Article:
The deficiencies of predatory journals are easy to discern with a quick background check. Our guide to Assessing Journal Quality includes a page on Open Access Journals and a checklist of positive and negative quality indicators that you can use to guide your evaluations. Being associated with a low-quality journal as an author or board member can be detrimental to your career, so it pays to be careful. If you have questions about a journal and would like a second opinion, your subject librarian can help you investigate their reputation.

In addition, it is important to understand the license that a journal applies to your work in order to make it open access. Most journals use some form of Creative Commons license. These define what re-use may be made of your work without asking for permission. The least restrictive Attribution license (CC-BY) allows a user to use the work for any purpose as long as they give appropriate attribution.  Some enterprising monograph publishers see this as free content to resell. Take a look at this monograph from Applied Research Press, for sale on Amazon for £237. If you “Look Inside” the book you will find an open access article freely available on BioMed Central. The license allows this, but it is disappointing to an author who expects her scholarship to be free. Be sure you understand the level of access that your chosen Creative Commons license conveys.

The benefits of open access; greater visibility, wider dissemination, higher citation counts, broader readership among non-specialists, and faster, more equitable dissemination of knowledge are too good to miss. They support the scholarly enterprise and the social justice mission of the University. It is important not to throw away those benefits because of the greed of a few bad actors. With a little due diligence you can avoid this trap and get the maximum exposure for your work.

Open October is coming! Watch the Library pages for more about Open Access at the BC Libraries.

Dataverse Community Meeting

Explore how Dataverse is being used at other institutions and how it can help you to manage your research data.

Boston College Libraries Dataverse LogoBoston College Dataverse was launched on April 19th, 2016 as the new data repository for researchers. At the second annual Dataverse Community Meeting at Harvard Medical School in July,  Barbara Mento, Data/GIS Librarian presented an overview of how Dataverse was introduced to Boston College researchers.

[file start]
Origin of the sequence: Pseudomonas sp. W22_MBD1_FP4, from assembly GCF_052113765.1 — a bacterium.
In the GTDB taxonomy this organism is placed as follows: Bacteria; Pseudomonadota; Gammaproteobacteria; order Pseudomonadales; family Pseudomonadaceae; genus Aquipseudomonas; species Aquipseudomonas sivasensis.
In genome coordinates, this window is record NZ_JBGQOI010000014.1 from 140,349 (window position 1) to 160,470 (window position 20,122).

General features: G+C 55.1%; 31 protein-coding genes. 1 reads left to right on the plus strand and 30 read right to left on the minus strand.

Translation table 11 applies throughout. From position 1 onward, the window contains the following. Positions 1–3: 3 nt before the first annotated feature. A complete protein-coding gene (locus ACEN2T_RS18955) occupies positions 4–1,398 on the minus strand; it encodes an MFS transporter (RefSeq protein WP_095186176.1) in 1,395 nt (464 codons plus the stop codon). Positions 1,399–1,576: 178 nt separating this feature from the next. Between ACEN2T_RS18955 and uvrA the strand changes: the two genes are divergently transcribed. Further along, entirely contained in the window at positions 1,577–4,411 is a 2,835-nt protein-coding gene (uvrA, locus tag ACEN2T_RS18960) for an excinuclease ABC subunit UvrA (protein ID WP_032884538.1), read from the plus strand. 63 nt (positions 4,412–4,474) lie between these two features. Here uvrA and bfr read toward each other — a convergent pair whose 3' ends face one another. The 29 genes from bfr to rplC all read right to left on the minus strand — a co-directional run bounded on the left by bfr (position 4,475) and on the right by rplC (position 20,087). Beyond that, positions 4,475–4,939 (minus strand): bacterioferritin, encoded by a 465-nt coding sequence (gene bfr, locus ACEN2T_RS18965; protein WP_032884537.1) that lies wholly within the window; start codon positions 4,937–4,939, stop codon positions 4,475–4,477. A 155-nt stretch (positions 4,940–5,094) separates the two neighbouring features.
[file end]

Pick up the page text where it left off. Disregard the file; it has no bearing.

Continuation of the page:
Other presentations included the building of Dataverse repositories in Brazil, China, Canada, and Germany along with implementations across the U.S. The uses of these dataverses range from coordinating data with mobile health tools, archiving economic data, and teaching empirical research to archiving world historical data.

To provide just one notable example, the Center for the History of Medicine Dataverse, which is still in development, supports the Center for the History of Medicine special collections. This archive will include oral histories and associated contextual records for oral histories conducted with individuals who participated in the NIH Normal Volunteer Patient Program between 1953 and 1983. This data will offer  a rich research environment for exploring clinical trials and how they were conducted and is an example the value  of non-numeric data  to researchers.

What was most impressive was the number of tools integrated with Dataverse, with more in the planning stages. In particular, BC researchers writing data management plans for proposals can benefit from this platform’s  integration with the DMP Tool. Other tools that have been integrated into Dataverse, include PLoS, DataCIte, and R. They also integrate Harvard’s WorldMap and TwoRavens statistical software for analysis of deposited data.

Presentations from the meeting are available at the Dataverse Community Meeting website. If you have any questions about depositing data in the Boston College Dataverse, please contact dataverse-support@bc.edu

Sage Research Methods

SRM Datasets is a collection of data exemplar in a variety of disciplines, to support teaching and learning about data collection and analysis. Each project includes the researchers’ notes on the reasoning behind their methodology along with an example from the researcher’s original data set. For more information, contact Adam Williams, Social Work Librarian.

Early Feminist Publications: The Lily, National Citizen and Ballot Box, and the Revolution

This database provides access to key 19th century American feminist newspapers and journals. The Revolution was the official publication of the National Woman Suffrage Association, lead by Susan B. Anthony and Elizabeth Cady Stanton. For more information, contact Leslie Homzie, Senior Research Librarian/Bibliographer.